Channel: Adnan Rashid
© No part of this transcript may be copied or referenced or transmitted in any way whatsoever. Transcripts are auto-generated and thus will be be inaccurate. We are working on a system to allow volunteers to edit transcripts in a controlled system.
Hello, everyone, I am in Cambridge today at a very special place. Here we have it.
It is the Cambridge University bookshop, I just bought a book, I will show you the book as well in a minute. Okay, this site is very, very special, that plaque on top of reads, and I will read very quickly. In 1583. Opposite this site. The first book was printed by Cambridge University Press, in a line of printing, which ran unbroken until 2013. This has also been the longest continuously operating bookshop site in England, where books were first sold in the 1580s. So this bookshop has been functional since
the 1580s. To the period when Queen Elizabeth The first was governing England, so I am very, very close to the Cambridge University. You can see the university behind me there. That's King's College behind me there, that building and this is the Cambridge University bookshop, a very special site for book collectors, and book lovers. And it has amazing books inside I love Cambridge University Research, amazing research. You can see some of the books behind me in the window. Right Cambridge University Press. I just bought a book recently published on the ambassador Empire.
You can see I will quickly show you the book as well. Sharla Okay, the book is titled, via Basset Caliphate, a history by Taya libri is published by the Cambridge University Press. I'm looking forward to reading it. It was published in 2021, which is this year, of course. So what am I doing at Cambridge University. I love this place. This place reminds me of education, the importance of education and history. And I've come to look at the university and the bookshop and more. Of course, Cambridge is an amazing place. You can see the King's College building behind me there, right.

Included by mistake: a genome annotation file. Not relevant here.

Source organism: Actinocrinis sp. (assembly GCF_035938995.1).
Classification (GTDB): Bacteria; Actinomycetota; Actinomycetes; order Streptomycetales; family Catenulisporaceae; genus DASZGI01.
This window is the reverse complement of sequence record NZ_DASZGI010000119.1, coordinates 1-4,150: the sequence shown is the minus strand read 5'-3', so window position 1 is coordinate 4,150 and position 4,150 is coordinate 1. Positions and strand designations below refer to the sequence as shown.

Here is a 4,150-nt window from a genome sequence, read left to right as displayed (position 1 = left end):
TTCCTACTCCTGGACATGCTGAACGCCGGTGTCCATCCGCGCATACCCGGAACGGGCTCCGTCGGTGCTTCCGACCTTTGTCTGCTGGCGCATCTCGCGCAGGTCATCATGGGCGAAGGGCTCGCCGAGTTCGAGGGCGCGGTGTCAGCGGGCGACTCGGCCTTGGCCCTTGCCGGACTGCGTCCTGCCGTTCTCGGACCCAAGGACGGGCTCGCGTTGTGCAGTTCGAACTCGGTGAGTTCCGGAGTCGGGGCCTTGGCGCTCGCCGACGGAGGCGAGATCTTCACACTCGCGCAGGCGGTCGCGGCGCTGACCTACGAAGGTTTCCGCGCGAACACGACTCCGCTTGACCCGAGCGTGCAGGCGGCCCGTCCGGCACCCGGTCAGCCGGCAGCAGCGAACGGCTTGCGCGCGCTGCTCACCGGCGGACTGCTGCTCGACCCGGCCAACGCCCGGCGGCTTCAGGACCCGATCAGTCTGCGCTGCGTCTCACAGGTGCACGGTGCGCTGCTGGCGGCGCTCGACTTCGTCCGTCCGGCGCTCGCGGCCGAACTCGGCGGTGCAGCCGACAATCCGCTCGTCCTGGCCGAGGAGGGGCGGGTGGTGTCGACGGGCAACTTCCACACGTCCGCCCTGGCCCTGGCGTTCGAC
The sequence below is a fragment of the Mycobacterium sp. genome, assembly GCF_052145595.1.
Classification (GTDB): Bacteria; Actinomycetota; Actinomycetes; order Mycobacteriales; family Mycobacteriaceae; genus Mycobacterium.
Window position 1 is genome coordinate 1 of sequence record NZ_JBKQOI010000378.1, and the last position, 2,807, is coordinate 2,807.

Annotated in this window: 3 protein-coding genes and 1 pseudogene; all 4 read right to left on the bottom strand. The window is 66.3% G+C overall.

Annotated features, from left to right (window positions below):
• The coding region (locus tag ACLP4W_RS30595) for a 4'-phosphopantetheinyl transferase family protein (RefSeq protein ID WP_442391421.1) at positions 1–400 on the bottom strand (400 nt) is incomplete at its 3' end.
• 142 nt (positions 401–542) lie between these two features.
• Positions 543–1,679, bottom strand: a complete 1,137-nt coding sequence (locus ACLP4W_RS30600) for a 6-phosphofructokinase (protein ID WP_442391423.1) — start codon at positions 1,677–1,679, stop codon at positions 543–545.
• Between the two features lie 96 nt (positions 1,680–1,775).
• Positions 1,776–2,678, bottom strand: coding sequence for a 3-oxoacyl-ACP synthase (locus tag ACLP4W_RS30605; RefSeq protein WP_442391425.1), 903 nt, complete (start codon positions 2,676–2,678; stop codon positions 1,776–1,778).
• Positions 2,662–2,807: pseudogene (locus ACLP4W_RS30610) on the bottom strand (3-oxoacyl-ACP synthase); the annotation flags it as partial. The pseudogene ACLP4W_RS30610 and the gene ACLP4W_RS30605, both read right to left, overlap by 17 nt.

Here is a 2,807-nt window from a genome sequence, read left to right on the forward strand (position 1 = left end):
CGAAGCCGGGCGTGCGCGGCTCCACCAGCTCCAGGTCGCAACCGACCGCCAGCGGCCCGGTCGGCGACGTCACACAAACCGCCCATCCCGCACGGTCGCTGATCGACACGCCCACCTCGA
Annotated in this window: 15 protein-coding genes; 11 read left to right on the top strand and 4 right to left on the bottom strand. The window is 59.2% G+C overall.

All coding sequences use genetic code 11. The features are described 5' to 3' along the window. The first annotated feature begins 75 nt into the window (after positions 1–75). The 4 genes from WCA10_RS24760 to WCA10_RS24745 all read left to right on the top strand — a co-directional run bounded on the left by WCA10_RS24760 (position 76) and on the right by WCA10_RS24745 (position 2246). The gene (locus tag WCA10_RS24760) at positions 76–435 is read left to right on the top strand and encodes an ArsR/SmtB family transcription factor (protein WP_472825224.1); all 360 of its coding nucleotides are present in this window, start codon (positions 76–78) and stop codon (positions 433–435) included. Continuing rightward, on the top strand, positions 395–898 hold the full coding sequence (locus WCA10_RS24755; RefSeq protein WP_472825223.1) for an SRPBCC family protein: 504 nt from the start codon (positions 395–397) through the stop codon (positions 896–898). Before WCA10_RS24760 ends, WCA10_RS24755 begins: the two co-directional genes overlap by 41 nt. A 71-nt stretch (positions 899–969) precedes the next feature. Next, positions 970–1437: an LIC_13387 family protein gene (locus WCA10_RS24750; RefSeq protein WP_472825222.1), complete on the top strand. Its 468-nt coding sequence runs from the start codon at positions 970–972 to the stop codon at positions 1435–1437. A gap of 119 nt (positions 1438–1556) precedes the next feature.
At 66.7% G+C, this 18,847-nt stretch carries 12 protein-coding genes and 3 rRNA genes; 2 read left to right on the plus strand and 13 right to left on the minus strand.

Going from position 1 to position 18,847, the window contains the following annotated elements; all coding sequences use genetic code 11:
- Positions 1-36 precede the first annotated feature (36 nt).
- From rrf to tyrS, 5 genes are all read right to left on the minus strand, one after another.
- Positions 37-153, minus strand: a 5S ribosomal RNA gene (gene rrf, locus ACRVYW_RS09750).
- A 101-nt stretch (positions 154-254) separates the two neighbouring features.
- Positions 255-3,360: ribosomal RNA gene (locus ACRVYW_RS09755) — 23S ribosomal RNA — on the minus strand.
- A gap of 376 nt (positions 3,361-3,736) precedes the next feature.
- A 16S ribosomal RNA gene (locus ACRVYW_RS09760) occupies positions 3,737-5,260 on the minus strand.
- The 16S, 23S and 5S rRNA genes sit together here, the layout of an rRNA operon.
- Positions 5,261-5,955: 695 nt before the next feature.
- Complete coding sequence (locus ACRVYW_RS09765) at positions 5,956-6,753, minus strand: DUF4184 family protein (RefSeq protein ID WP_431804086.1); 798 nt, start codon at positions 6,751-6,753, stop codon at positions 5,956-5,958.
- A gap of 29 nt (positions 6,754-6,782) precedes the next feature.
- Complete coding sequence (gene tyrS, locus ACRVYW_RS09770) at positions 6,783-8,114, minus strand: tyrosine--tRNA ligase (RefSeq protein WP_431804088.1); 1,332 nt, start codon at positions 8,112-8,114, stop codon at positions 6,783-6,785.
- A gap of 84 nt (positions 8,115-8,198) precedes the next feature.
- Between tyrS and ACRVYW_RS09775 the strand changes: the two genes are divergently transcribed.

So how did this university Come come about? This university was established in 2009, about 800 years ago, and much of the knowledge that was taught at this university and in Oxford, came from the Muslim lands, not all of it, of course, we don't claim that, but much of the knowledge came from places like alanda Luce, Muslim Spain, and Muslim Sicily, when Sicily was governed by the Muslims for nearly 200 250 years. And the Middle East, there were Englishmen who were teaching at the Cambridge University and the University of Oxford, who had gone to the Muslim lands to learn this knowledge people like a lot of bath, people like Robert of Catan people like people like Daniel
Morley, and Michael Scott.
So some of these names you can find in a book titled, The matter of araby, in medieval England, the author is Dorothy Metz litski, I will put a link to the book in the comment section, so that you can look at that book and see how
the Muslim civilization inspired British intellectual history directly. So you can see in that book, a lot of the details how, during the Middle Ages,
when the Crusades were going on, of course, at the time, Muslims still continued to inspire directly or indirectly, places like Britain, where universities use much of the knowledge coming from the Muslim lands through English scholars who had learned the Arabic language, and they came back to Britain and they were teaching at institutions like Cambridge and Oxford, and later on dejan these institutions became universities. At the time, they were schools, of course, Cambridge, had a collection of schools, so that Oxford, so these institutions later on became these great universities today. If you go around the world, people want to come and study in Cambridge, they
want to study in Oxford, they want to seek education in these institutions because of the prestigious profile of these institutions. But at the bottom of it, at the root, you will find Islam and Muslims. So the Muslim civilization is like a flower, that leaves fragrance in the hand that crushes it. The Crusades were going on at the time. And the Muslims are still inspiring, indirectly, albeit indirectly, some of the some of the things happening in these institutions here in Cambridge. So this is partly the legacy of Islam. Of course partly, I keep saying that because I don't want people to click
In that I am
I am giving all the credit to the Muslim civilization but Islam and Muslims had a direct role and to see the details and the
the, the names of scholars and the contributions from Britain who had traveled to the Muslim lands. For the details please look at the book I mentioned the matter of araby in medieval England by Dorothy McCluskey. I hope you like that. Thank you summary go